Similarly, any attempt to address racism without acknowledging its many and varied origins is doomed to failure. The far-right hooligan with Nazi-branded crockery in his kitchen cupboard is not the same as the maladjusted teenager in his bedroom tweeting the N-word at Jesse Lingard from multiple burner accounts. The fan whose antisemitism derives from a sinister white-supremacist worldview is not necessarily the same as the fan who sings about the Jews for the sheer thrill of saying something outrageous and will later, in court, explain it away as “harmless banter”. It’s all racism, and it’s all deplorable. But until we recognise the complexity of the threat, we haven’t got a hope of tackling it.
Of course this is a problem that goes beyond football. The increase of racist incidents in football largely mirrors the rise of an emboldened far-right across Europe. Jail sentences for racist abuse in this country are still laughably slight. Social media companies are still wilfully negligent at policing their own platforms, which in the case of much online abuse is the only real defence against the armies of bored, bitter users who will never venture anywhere near a stadium or find their way onto a club mailing list.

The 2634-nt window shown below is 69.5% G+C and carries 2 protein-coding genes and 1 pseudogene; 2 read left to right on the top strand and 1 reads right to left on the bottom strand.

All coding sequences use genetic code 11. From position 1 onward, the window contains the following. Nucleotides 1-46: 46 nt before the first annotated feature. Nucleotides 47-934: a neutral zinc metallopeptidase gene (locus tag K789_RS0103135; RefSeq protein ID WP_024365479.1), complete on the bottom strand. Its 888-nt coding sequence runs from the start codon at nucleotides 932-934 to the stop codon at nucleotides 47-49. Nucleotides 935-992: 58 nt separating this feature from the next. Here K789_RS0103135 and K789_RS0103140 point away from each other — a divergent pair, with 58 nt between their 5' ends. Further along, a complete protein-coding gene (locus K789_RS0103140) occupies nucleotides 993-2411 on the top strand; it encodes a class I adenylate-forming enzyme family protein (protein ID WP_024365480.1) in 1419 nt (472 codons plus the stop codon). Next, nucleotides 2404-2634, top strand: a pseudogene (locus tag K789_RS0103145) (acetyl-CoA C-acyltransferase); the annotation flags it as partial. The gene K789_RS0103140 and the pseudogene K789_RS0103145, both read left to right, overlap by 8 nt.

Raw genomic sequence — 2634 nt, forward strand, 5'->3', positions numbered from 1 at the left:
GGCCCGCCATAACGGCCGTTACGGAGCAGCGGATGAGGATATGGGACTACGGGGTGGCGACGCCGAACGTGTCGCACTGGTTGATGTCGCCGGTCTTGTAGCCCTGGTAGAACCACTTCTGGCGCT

But football, which often provides both the mouthpiece and the context for racists to make their voices heard, also needs to get its hands dirty. As the Curva Nord statement admits, “what [fans] do or say to an opposing player of another race is not what they would ever say to someone they would meet in real life”. The task for clubs and governing bodies is to take a lead in working out why this might be the case. Too many clubs are still reactive rather than proactive in extinguishing racist elements among their own support, unwittingly betraying their belief that racism is above all a PR problem. Too many governing bodies are content to restrict their role to cosmetic gestures and clipped press releases, leaving the heavy lifting to outside bodies like Kick it Out.
The media has a role to play, too: partly by championing diversity within its own companies, and partly by addressing racism as an ongoing concern rather than a series of occasional, click-driving news stories. This would serve a dual purpose. Firstly, by recognising the structural and institutional inequities that underpin racism both in football and beyond, and secondly by allowing more space to cover some of the genuine success stories: Chelsea’s commendable work on antisemitism, for example; or the growing links between Bradford City and the local British Asian community.
It’s a mad and malignant world out there, and even this article barely scratches at the surface of the problem. But the wider point is this: racism in football won’t be wished away by outrage alone. It needs to be opposed with surgical precision, on all fronts and in all quarters, with wit and humour as well as po-faced censoriousness. It requires sensitivity and nuance as well as blithe soapbox moralising, dialogue as well as monologue. After all, if you’re going to fight a battle, it helps to understand what you’re fighting.